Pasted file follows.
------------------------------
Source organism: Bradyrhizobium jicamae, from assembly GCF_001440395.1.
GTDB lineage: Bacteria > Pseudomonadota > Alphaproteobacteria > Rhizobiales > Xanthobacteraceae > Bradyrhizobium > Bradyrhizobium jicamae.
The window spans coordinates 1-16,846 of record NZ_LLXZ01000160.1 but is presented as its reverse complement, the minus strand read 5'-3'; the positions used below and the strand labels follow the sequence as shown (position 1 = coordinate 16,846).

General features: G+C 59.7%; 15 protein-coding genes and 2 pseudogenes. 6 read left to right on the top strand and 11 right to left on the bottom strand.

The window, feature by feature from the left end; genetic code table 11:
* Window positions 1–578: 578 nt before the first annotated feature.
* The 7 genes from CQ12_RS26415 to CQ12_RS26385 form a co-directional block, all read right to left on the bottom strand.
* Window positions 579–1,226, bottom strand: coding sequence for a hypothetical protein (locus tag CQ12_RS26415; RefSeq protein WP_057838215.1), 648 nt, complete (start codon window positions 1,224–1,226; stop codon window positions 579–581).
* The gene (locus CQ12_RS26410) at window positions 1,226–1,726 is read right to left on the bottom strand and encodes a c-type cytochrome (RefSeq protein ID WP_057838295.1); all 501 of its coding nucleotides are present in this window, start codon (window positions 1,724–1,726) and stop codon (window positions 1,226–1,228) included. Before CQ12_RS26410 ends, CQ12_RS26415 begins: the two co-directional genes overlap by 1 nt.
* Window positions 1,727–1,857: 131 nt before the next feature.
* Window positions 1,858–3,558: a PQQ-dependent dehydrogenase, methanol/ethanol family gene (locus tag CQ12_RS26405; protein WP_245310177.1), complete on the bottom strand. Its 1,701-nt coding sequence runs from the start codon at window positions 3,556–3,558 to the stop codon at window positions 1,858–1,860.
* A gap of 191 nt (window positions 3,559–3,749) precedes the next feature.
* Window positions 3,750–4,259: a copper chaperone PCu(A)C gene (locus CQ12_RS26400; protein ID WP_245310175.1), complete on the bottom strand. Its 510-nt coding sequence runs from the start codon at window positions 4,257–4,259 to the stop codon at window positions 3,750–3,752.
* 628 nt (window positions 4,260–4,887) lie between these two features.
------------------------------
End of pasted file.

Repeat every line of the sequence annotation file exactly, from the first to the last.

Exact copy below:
Source organism: Bradyrhizobium jicamae, from assembly GCF_001440395.1.
GTDB lineage: Bacteria > Pseudomonadota > Alphaproteobacteria > Rhizobiales > Xanthobacteraceae > Bradyrhizobium > Bradyrhizobium jicamae.
The window spans coordinates 1-16,846 of record NZ_LLXZ01000160.1 but is presented as its reverse complement, the minus strand read 5'-3'; the positions used below and the strand labels follow the sequence as shown (position 1 = coordinate 16,846).

General features: G+C 59.7%; 15 protein-coding genes and 2 pseudogenes. 6 read left to right on the top strand and 11 right to left on the bottom strand.

The window, feature by feature from the left end; genetic code table 11:
* Window positions 1–578: 578 nt before the first annotated feature.
* The 7 genes from CQ12_RS26415 to CQ12_RS26385 form a co-directional block, all read right to left on the bottom strand.
* Window positions 579–1,226, bottom strand: coding sequence for a hypothetical protein (locus tag CQ12_RS26415; RefSeq protein WP_057838215.1), 648 nt, complete (start codon window positions 1,224–1,226; stop codon window positions 579–581).
* The gene (locus CQ12_RS26410) at window positions 1,226–1,726 is read right to left on the bottom strand and encodes a c-type cytochrome (RefSeq protein ID WP_057838295.1); all 501 of its coding nucleotides are present in this window, start codon (window positions 1,724–1,726) and stop codon (window positions 1,226–1,228) included. Before CQ12_RS26410 ends, CQ12_RS26415 begins: the two co-directional genes overlap by 1 nt.
* Window positions 1,727–1,857: 131 nt before the next feature.
* Window positions 1,858–3,558: a PQQ-dependent dehydrogenase, methanol/ethanol family gene (locus tag CQ12_RS26405; protein WP_245310177.1), complete on the bottom strand. Its 1,701-nt coding sequence runs from the start codon at window positions 3,556–3,558 to the stop codon at window positions 1,858–1,860.
* A gap of 191 nt (window positions 3,559–3,749) precedes the next feature.
* Window positions 3,750–4,259: a copper chaperone PCu(A)C gene (locus CQ12_RS26400; protein ID WP_245310175.1), complete on the bottom strand. Its 510-nt coding sequence runs from the start codon at window positions 4,257–4,259 to the stop codon at window positions 3,750–3,752.
* 628 nt (window positions 4,260–4,887) lie between these two features.